OK, so you’ve done your homework and read our Winter Driving Checklist already. Then you did the requisite maintenance to make sure your ride is ready for cold weather—you’ve changed the oil, replaced the filters, and checked all of the fluids. The battery is fully charged and the alternator is working A-OK. The heater is heating, the defroster is defrosting, and the lights are lighting.

Yup, sounds like you’ve ticked the obvious boxes here.

But you really should go a bit deeper, because there are a few more (sometimes overlooked) factors to address before you’re ready to tackle any frozen roads. We admit, some of these are brutally obvious so, if you’ve already checked them, then good on you—but if you haven’t, grab your coat and get out there for a looksee now before the snow starts to really fly.

Jeep tj wrangler Rubicon In Snowy parking lot
At OnAllCylinders world headquarters in Ohio, the first dusting of light snow usually happens by mid-autumn and serves as our seasonal reminder to start our winter inspection routine. (Image/Jim Brightly)


5 Things You Need to Examine for Cold Weather Driving


1. Tires

2004 nissan sentra se-r covered in snow in driveway
You may enjoy this article: Are Winter Tires Worth It? (Image/OnAllCylinders)

Ok, file this one under “well, duh.”

But here’s the thing—don’t just assume that, since your tires hold air and they’ve got some tread left, you’re ready to hit the proverbial slopes. That’s because tires that were “good enough” to get you around in nice weather can become downright hazardous in winter driving conditions.

Take tire pressure, for example. Check it often even if the tires look OK. When the temperature drops by 10 degrees, tire pressure drops one PSI. A loss of five PSI usually trips a tire pressure light—and obviously driving on under-inflated tires is a big no-no regardless of the weather.

Make sure the tires have sufficient tread depth too. Tread less than 2/32nds of an inch is considered legally worn out in most states. Get on your hands and knees with a flashlight and look for punctures, cracks, or splits. If you find any, the tire(s) is not safe and should be replaced immediately.

Your tire’s treadwear patterns can tell you plenty as well:

  • Excessive wear down the center indicates over-inflation
  • Excessive wear along the shoulders indicates underinflation
  • Flat spots, usually caused by repeated hard braking and skidding
  • Feathering and cupping, signs of too-aggressive driving and worn-out suspension parts such as shocks or struts

You may also find our tire wear infographic especially helpful too.

Make sure to get the wheels aligned and the tires balanced. Out of alignment wheels and unbalanced tires cause accelerated tire wear, drifting, and pulling.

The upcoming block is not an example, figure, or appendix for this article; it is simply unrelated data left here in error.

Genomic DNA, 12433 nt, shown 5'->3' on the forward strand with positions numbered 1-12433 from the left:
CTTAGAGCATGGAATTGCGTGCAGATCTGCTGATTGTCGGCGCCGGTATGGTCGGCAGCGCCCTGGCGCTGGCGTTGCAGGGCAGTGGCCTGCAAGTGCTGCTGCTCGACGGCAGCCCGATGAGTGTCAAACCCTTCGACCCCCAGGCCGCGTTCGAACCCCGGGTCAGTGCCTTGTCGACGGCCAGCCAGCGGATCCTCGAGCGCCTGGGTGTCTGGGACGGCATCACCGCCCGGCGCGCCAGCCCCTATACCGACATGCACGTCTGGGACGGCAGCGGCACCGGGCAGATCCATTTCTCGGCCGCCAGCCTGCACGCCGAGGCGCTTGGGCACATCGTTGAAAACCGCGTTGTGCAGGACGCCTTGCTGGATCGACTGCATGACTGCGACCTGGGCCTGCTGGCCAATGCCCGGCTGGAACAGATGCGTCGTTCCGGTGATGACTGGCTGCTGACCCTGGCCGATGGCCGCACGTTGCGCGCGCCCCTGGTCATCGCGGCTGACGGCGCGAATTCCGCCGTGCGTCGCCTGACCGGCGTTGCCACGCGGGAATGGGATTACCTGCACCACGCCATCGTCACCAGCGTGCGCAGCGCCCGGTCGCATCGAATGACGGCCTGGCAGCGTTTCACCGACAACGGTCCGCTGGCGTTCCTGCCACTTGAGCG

Should You Use Winter Tires?

If you live in an area that sees a good amount of snowy or slushy conditions, consider getting a good set of winter tires. They are made with special rubber compounds and deep tread patterns that provide grip even when the thermometer dips below 45 degrees Fahrenheit.

According to the folks at Cooper Tire, you should put winter tires at all four corners to maintain vehicle mobility and control.

Tip! If you want to save yourself the hassle of mounting and remounting tires with every season, get a set of winter-only rims too. A plain set of aftermarket wheels will likely withstand winter’s onslaught better than your stockers and, as an added bonus, you get to keep your fancy (read: expensive) factory wheels clean for summer driving.


2. Windshield Wipers

Looking for cracks and nicks along the blade edge is a good tactic, but the best measure of a wiper’s effectiveness is how well it clears the windshield in bad weather. Aging wipers have a tendency to smear instead of wipe. (Image/OnAllCylinders)

A good set of wipers are the unsung heroes of winter weather driving. And nowadays you have a smorgasbord of wiper options to choose from too.

To ensure you’ve got the best winter windshield wipers for your car, truck, or SUV, we’ll break down a few of the common wiper types you’ll come across here.

  • Conventional frame-style windshield wipers are the most budget-friendly options. They have a hinged metal frame to support the blade and provide six to eight evenly distributed points of contact with the windshield. They are susceptible to snow and ice buildup in the winter, which can reduce their effectiveness.
  • Winter windshield wiper blades are frame-style blades with a rubber shell or boot that keeps snow and ice from gumming up the frame. Winter wiper blades are not recommended for warm weather use, because the rubber covering will crack or tear easily.
  • Beam-style wipers are a one-piece design with a flexible plastic or steel beam that conforms to the curvature of your windshield. That allows the entire blade to apply even pressure on the glass and keep it cleaner. With no moving parts, a beam blade does not suffer from snow and ice buildup like a frame blade does.

Understanding Windshield Wiper Blade Material